There is no straight forward answer to this question, as the answer is dependent on a) the type of plastic used in the detectable product b) the type of metal detector used to inspect the food and c) the type of food being processed. Each of the above three factors can affect the probability of detectable plastic being detected, as such it is unsafe practice to make general assumptions, and each application must be looked at on a case by case basis.

It is recommended that end users test any detectable product and fragments of it on their inspection system prior to introducing the product in production areas.

As a very general rule of thumb, a typical food industry metal detector will be able to detect detectable plastic fragments seven times the size of its ferrous detection limit. This rule of thumb is applicable to BST XDETECT plastic, other brands of plastic may differ in their performance. This logic is illustrated in the points below:

A) Type of Product / Plastic

The type of plastic used to manufacture a product is chosen dependant on the product properties and how it is used. For example, some products need to be stiff, some need to be flexible. Sometimes the product doesn’t need to be a plastic at all, and a silicone or rubber material is used. In each case, the base material can only be loaded with a certain amount of detectable additives, before the mechanical strength of the material is compromised. If the mechanical strength of a material is compromised, the product is more likely to break, thus increasing contamination risks, rather than reducing them. As such, the detectable additive loading percentage is tailored around the base material, meaning that different types of plastics have different levels of detectability.

B) Type of Metal Detector

There are many brands and types of metal detectors available to food processors. Brands include Mettler Toledo, Fortress, CEIA, LOMA, Bizerba, Anritsu, Minebea Intec and many more. Although all use the same basic technology, performance does vary from brand to brand as such do their capabilities of detecting detectable plastics.

One of the key factors affecting the performance of a metal detector is the aperture size. (The aperture is the opening in the head of the metal detector, where the product passes through). The smaller the aperture, the more sensitive it can be. As such, processing environments making ready meals, nutraceutical products, sweets, ETC with smaller detector apertures will achieve better results than meat processors or bulk packed products with larger detector apertures.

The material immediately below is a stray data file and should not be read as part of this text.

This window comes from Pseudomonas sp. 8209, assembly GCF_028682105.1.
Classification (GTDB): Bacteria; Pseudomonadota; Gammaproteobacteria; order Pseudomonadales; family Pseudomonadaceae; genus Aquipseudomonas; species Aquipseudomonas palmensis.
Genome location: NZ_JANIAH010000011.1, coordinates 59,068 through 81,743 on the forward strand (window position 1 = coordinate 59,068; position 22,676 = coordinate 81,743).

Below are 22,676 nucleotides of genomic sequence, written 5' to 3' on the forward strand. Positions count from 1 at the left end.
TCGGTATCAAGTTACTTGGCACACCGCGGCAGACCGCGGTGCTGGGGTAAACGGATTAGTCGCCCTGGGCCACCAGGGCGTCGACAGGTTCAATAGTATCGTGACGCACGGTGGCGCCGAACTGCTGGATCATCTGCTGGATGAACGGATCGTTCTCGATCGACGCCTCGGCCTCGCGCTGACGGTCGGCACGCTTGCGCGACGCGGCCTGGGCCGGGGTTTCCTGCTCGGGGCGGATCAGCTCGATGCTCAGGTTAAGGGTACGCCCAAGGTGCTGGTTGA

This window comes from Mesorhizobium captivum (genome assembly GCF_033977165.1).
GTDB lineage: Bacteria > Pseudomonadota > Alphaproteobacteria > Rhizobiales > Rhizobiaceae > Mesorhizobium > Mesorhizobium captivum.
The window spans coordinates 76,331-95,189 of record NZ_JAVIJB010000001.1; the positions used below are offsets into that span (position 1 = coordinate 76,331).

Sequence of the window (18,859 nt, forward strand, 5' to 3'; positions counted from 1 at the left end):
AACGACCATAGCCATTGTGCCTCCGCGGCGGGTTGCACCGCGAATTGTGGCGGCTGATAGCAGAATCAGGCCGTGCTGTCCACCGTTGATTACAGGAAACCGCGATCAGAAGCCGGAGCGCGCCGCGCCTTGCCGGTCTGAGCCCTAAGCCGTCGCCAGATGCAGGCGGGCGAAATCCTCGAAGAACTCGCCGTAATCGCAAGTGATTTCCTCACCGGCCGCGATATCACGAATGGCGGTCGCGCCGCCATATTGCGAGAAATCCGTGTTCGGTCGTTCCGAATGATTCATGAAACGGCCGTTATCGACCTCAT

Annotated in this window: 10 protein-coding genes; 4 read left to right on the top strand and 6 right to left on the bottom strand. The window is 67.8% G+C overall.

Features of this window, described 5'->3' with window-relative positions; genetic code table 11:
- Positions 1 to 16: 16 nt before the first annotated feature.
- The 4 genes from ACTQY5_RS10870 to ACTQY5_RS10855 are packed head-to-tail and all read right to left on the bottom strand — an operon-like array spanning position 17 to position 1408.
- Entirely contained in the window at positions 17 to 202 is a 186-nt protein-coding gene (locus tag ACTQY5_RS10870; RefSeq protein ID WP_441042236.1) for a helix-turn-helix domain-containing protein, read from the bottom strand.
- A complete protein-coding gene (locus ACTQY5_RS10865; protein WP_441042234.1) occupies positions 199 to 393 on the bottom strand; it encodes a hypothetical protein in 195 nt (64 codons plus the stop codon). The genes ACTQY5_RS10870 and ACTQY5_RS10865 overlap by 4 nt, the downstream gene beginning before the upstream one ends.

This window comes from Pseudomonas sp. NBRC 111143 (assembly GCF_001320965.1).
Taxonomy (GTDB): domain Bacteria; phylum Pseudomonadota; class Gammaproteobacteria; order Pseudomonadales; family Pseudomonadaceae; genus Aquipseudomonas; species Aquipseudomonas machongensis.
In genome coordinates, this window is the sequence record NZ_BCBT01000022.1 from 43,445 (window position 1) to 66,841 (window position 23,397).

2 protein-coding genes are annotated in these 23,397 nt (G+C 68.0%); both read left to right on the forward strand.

Another key factor affecting the performance of a metal detector is the orientation of the contaminant it’s trying to detect. A long contaminant fragment will give a stronger signal going through the detector sideways than it would long ways. This is because more metal content is hitting the detectors magnetic field at the same time, resulting in a larger spike in eddy current, and a stronger result. A long contaminant going through the detector length ways gives a more gradual disruption which is harder for the detector to identify. This is known as the ‘orientation effect’.

C) Type of Food

Metals and detectable plastics aren’t the only thing that disrupt a metal detector, so can the actual food product being inspected. All food products have some sort of effect on the detectors magnetic field as it passes through – this is why your metal detector has to be calibrated to recognise the product ‘signature’.

Most metal detectors are equipped with a photo sensor that is triggered as a product approaches the detector head on a conveyor belt. Once triggered, the metal detector expects to see a product signature throughout a specific time period, as defined when calibrating your metal detector. The systems knows to ignore this signature, and only look for anomalies (that could be contaminants) within that signature.

Newer metal detection systems are smarter and can analyse signals with more reliability and precision than ever before, resulting in more detections and fewer false rejects. However, the stronger the product signature, the harder it is for the metal detector to distinguish potential contaminants within it. For that reason, it is harder to detect small contaminants within certain foods that are wet, fatty or salty. These foods are more electrically conductive, typical culprits include Cheese, Meat, Pickles, Jam etc. Foods with less of a product effect include flour, dried pasta, chocolate etc.

D) Conclusion

Although there is no straight forward answer to ‘What’s the minimum size of broken detectable plastic that can be detected with a metal detector?’, the one in seven rule does give end users an idea of what to expect in terms of performance. However BST advise that one should not make assumptions about performance, and to carry out in house testing taking into account the type of detectable plastic, type of metal detector and type of food.